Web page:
i.e. someone who goes there must be able to check that the feature does
indeed exist as described in OSM.

There are exceptions from that rule, but these exceptions do not
invalidate the rule. For example, we do map administrative boundaries
because they are very useful (not only for OSM users but also for
mappers). That doesn't mean we map every kind of invisible boundary.

We had a long-ish discussion about cycle routes in the US recently which
was about a similar issue; IIRC in that case the question was, can we
map "official" bike routes even if they are not, or perhaps not yet,
signposted on the ground, and many people said that since those were
indeed routes of some importance and had been designated (if not fully
signposted) by a national body, they were ok to have in OSM. They
wouldn't always be verifiable on the ground but it would be easy and
straightforward enough for anyone to verify them using existing material.

I think the argument about the routes you are talking about needs to be
conducted similarly. "There are other non-signposted things in OSM" is
not a valid reason; "these routes are important and widely accepted, and
everyone will know how to verify them" might be.

Bye
Frederik

--
Frederik Ramm  ##  eMail [hidden email]  ##  N49°00'09" E008°23'33"

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Re: Delete not marked walking routes?

Warin
In reply to this post by Pee Wee
On 20/09/2015 4:45 PM, Pee Wee wrote:

On Talk-BE this question was asked. Since this is a question that applies not only to  Belgium I thought it would be good to raise the question here. User Escada asked the same question on OSM help that there is not much response there.

Also on the Dutch forum this question was asked. Much to my surprise there seem to be quite a few that think it is OK to have these non way marked routes in OSM. Main argument is that there are also other non visible elements in OSM (such as administrative boundaries, bus routes etc.).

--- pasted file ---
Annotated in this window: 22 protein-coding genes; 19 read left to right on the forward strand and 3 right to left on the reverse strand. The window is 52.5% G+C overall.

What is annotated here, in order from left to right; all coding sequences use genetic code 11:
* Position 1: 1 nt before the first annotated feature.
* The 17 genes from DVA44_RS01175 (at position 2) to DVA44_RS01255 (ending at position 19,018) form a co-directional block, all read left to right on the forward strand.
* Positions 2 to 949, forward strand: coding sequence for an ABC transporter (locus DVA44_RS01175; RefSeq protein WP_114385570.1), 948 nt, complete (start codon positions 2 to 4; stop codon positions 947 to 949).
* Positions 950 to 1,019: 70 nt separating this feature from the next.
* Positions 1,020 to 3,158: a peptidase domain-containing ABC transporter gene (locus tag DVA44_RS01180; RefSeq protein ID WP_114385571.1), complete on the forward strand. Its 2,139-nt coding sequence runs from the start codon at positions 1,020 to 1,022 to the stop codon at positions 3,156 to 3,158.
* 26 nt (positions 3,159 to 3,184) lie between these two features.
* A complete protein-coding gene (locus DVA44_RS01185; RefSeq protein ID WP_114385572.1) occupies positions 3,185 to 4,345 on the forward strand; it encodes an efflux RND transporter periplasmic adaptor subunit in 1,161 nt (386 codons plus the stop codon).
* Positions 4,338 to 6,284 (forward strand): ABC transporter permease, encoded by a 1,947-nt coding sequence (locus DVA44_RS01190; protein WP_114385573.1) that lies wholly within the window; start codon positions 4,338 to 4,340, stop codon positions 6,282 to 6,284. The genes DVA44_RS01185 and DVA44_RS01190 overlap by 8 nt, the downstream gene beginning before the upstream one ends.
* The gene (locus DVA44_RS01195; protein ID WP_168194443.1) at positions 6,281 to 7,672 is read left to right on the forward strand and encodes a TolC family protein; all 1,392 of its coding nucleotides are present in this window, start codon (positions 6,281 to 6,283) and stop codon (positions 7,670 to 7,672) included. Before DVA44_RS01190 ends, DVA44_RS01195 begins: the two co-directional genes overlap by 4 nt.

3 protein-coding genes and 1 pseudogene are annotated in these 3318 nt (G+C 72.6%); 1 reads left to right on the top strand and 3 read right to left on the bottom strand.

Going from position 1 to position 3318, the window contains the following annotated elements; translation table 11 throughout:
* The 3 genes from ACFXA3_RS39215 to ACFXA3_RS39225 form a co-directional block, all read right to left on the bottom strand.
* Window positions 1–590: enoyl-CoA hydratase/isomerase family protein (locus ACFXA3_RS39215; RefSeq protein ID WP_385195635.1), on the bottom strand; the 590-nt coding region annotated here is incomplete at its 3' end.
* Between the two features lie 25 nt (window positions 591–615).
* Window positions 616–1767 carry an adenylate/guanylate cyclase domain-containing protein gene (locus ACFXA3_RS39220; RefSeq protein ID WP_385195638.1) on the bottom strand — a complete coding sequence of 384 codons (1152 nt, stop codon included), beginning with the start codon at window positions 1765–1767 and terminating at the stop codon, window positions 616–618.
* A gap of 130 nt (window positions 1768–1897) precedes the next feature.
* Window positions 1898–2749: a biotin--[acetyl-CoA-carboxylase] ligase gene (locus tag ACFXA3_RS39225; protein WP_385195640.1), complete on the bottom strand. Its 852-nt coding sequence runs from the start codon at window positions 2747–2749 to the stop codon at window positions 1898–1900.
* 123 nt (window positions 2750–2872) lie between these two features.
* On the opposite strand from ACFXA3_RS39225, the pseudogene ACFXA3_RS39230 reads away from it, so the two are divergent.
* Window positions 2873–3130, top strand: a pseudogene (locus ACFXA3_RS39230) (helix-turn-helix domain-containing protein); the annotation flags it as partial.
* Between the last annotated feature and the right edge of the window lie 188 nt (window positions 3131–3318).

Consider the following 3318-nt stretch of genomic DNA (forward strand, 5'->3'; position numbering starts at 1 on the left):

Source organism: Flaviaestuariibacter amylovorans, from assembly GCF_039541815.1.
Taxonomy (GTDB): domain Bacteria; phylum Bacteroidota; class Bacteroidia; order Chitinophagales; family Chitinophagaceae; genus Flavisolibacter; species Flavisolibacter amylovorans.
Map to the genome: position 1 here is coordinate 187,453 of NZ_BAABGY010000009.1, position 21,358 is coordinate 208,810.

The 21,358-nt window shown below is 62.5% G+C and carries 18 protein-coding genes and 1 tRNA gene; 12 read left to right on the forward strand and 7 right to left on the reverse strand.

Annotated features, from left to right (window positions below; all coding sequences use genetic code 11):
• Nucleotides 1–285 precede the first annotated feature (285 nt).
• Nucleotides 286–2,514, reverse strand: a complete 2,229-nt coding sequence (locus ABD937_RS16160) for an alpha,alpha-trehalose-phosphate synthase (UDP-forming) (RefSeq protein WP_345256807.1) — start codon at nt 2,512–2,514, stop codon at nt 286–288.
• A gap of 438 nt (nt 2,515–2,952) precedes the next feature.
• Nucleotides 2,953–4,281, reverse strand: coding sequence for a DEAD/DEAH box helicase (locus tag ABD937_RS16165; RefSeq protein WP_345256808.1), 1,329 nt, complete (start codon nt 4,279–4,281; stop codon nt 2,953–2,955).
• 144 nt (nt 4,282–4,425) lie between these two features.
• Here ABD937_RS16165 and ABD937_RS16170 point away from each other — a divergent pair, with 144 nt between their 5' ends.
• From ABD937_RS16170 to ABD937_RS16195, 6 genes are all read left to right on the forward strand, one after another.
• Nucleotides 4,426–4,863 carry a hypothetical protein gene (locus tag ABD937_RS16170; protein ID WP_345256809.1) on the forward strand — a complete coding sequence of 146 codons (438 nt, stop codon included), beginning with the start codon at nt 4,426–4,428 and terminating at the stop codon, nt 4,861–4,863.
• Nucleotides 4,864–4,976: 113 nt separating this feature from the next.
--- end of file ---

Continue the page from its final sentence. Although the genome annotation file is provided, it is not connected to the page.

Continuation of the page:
To keep discussion simple I suggest that we assume that the author of the booklet/website etc, in which a route is described allows us to enter this in OSM.  (no copyright issue)

What do you think?

Is is OK to have (walking) routes in OSM that have no visible marks on the ground and if so under what conditions?



Yes, these are OK to have within OSM.

Case a) Verifiable by documentation. Published (medium does not matter). I'd think few would argue this case.

Case b) Frequent use and 'the best' route. This would be contentious. However,
  • the map user would benefit from the indication of 'the best' route.
  • for my cases there are no near by documented routes.

So as an aid to the map user .. would be of benefit. The verification comes from observance of the use of the route, that may take some time!
In highly developed and populated places this will seem wrong, in places with less people and/or infrastructure there may be few routes that meet the criteria set by those with the better infrastructure and more population. In some places an 'international route' may only be 50 km long .. in other places 2,000 km is not long enough to get to another country. So 'rules' should be 'guides' that take into account the wide variation around the globe.